This has been a year that many Armenian farmers would like to forget. First, unfavorable weather led to a poor harvest, and now, thanks in part to the significant devaluation of the national currency, the dram, many farmers are struggling to repay their debts.
Sardor Abdullayev, a construction worker from eastern Uzbekistan, had planned to go to Russia next spring to join relatives working construction sites in the Volga River city of Samara. But now, he says, “I am better off staying at home and driving a taxi.”
“Azerbaijan is not afraid of $60 per barrel,” a headline on the pro-government Azerbaijani news site Trend proclaimed recently. But with Brent crude oil, the benchmark for the oil market, now hovering around $60 a barrel, Baku might well have something to fear.
Azerbaijan currently holds a dubious distinction of holding almost double the number of political prisoners than those held in Belarus and Russia combined. The Azerbaijani government’s use of criminal prosecution as a tool for political retaliation against its critics is a well-documented problem.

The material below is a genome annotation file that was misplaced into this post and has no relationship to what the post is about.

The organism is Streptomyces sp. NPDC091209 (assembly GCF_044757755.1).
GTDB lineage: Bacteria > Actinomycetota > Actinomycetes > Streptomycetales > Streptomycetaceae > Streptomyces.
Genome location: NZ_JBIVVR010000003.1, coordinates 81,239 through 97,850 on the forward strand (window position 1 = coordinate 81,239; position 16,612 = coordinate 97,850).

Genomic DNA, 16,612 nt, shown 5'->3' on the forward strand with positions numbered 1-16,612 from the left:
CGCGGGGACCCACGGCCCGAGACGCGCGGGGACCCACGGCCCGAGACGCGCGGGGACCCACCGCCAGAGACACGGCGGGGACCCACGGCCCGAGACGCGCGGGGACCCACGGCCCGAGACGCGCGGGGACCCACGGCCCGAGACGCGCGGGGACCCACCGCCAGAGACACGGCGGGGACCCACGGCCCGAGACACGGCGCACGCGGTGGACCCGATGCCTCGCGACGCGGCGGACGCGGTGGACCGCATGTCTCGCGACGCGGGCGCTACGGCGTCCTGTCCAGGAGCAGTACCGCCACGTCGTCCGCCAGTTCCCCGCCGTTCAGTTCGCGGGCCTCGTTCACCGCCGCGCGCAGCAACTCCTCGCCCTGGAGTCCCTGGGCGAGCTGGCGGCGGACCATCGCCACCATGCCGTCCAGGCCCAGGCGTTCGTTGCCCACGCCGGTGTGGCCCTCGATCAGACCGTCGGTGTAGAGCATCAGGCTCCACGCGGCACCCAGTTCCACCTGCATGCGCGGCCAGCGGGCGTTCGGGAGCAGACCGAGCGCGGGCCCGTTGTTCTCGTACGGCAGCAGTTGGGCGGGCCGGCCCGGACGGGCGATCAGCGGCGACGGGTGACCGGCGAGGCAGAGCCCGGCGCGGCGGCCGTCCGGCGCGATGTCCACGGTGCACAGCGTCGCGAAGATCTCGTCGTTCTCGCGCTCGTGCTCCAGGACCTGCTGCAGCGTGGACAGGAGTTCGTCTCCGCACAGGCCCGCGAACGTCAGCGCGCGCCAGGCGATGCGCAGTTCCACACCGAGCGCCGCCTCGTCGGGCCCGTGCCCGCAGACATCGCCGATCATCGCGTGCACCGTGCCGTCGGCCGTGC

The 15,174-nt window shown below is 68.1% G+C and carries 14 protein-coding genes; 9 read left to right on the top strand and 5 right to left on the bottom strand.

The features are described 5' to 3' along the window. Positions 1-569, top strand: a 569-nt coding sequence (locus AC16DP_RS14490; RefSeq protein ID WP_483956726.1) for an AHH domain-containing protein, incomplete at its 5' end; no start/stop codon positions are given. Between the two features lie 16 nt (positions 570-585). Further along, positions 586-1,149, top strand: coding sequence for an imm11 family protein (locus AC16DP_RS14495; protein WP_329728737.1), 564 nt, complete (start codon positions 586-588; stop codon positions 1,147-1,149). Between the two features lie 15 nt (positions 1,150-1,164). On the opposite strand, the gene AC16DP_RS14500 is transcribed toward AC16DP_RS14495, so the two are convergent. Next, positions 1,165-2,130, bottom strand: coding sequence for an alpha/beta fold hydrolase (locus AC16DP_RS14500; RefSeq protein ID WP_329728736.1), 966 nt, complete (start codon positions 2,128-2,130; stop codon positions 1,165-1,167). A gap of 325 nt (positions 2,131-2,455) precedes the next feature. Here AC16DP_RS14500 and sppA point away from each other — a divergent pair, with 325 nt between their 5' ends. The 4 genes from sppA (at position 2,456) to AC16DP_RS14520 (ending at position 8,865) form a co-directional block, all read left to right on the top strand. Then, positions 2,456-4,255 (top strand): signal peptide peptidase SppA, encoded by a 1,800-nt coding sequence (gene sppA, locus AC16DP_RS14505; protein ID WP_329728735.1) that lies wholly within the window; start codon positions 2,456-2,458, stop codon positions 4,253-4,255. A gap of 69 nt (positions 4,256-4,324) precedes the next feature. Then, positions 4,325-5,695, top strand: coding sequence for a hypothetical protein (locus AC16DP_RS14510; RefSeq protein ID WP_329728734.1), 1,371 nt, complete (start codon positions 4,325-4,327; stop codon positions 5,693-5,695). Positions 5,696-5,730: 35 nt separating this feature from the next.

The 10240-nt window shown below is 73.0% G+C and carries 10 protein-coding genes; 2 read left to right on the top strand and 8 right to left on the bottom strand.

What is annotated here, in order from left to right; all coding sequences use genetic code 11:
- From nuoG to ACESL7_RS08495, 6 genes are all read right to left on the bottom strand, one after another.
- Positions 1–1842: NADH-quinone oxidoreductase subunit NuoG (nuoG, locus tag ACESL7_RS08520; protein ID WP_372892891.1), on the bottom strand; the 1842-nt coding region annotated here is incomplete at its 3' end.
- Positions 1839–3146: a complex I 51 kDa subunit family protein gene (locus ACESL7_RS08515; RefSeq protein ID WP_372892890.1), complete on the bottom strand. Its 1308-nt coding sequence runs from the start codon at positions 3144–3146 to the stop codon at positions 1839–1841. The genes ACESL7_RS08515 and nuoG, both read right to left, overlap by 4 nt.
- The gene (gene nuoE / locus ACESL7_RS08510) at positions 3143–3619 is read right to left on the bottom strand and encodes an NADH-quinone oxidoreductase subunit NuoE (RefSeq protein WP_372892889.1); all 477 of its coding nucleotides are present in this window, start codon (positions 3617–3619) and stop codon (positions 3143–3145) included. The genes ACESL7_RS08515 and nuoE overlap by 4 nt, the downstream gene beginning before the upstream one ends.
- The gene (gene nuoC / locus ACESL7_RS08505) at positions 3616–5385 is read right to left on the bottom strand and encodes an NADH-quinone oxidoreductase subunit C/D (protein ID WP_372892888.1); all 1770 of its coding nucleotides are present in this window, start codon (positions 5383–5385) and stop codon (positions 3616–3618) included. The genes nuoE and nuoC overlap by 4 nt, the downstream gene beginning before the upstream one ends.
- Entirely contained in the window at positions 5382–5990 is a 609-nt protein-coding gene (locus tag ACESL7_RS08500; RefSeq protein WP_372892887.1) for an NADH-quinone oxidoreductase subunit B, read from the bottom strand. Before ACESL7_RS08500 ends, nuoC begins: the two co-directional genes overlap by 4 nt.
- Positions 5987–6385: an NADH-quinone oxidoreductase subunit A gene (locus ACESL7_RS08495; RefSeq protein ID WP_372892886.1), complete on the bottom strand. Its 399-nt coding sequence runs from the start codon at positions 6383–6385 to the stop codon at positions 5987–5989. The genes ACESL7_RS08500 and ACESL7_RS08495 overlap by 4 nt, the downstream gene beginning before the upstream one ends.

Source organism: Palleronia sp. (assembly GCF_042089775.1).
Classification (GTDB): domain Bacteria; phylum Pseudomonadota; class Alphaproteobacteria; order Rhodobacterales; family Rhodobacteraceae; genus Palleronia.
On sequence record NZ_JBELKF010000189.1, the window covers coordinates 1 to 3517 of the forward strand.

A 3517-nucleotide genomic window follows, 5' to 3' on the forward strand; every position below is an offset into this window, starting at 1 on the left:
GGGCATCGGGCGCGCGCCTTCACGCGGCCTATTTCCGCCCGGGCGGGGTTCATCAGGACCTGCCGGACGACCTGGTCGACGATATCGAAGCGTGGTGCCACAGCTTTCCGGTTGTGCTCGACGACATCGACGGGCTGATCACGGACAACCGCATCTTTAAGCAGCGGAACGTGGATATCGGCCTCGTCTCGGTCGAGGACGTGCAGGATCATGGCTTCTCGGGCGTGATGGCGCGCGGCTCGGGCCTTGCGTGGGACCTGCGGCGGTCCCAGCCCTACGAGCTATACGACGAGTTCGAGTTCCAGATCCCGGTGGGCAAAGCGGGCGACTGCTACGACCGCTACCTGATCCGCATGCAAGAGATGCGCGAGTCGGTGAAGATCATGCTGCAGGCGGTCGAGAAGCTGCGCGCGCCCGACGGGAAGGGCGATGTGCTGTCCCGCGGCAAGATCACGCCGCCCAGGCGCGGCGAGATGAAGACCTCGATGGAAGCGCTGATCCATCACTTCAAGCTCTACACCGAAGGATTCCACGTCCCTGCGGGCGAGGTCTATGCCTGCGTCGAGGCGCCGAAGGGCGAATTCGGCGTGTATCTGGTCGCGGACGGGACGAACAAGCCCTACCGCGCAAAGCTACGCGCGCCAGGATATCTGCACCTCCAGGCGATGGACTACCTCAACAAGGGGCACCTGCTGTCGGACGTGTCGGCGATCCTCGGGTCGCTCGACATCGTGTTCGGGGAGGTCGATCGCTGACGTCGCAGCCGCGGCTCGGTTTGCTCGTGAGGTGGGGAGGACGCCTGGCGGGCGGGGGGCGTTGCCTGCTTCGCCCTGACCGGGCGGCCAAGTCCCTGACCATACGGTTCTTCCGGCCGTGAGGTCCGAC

Kazakhstan’s flagship international cycling team will have to sweat it out until February to see if it can compete that year in major international road races, including the Tour de France. A series of doping scandals has tainted the team. But where international sports officials see serious infractions, Kazakhstanis tend to see an international plot to steal their glory.
Santa Claus supposedly received a desperate letter from a woman in Armenia this year – a plea for financial help after enduring a year of economic hardship. “I don’t know how to live now,” the woman, a character in a TV ad for the Armenian lottery, complained.
In November, a Kyrgyz news agency posted a news story in Russian about the falling number of Russian-speaking schoolteachers in Osh, Kyrgyzstan’s second-largest city. In only five sentences, the author made over a dozen grammar mistakes.
It is late afternoon and the cozy school of Aygek looks as deserted as it should be after weekday classes. But one classroom in this village about 10 kilometers south of the Armenian capital, Yerevan, is buzzing with activity: about two dozen schoolchildren are using software that sets tasks for a robot they have assembled.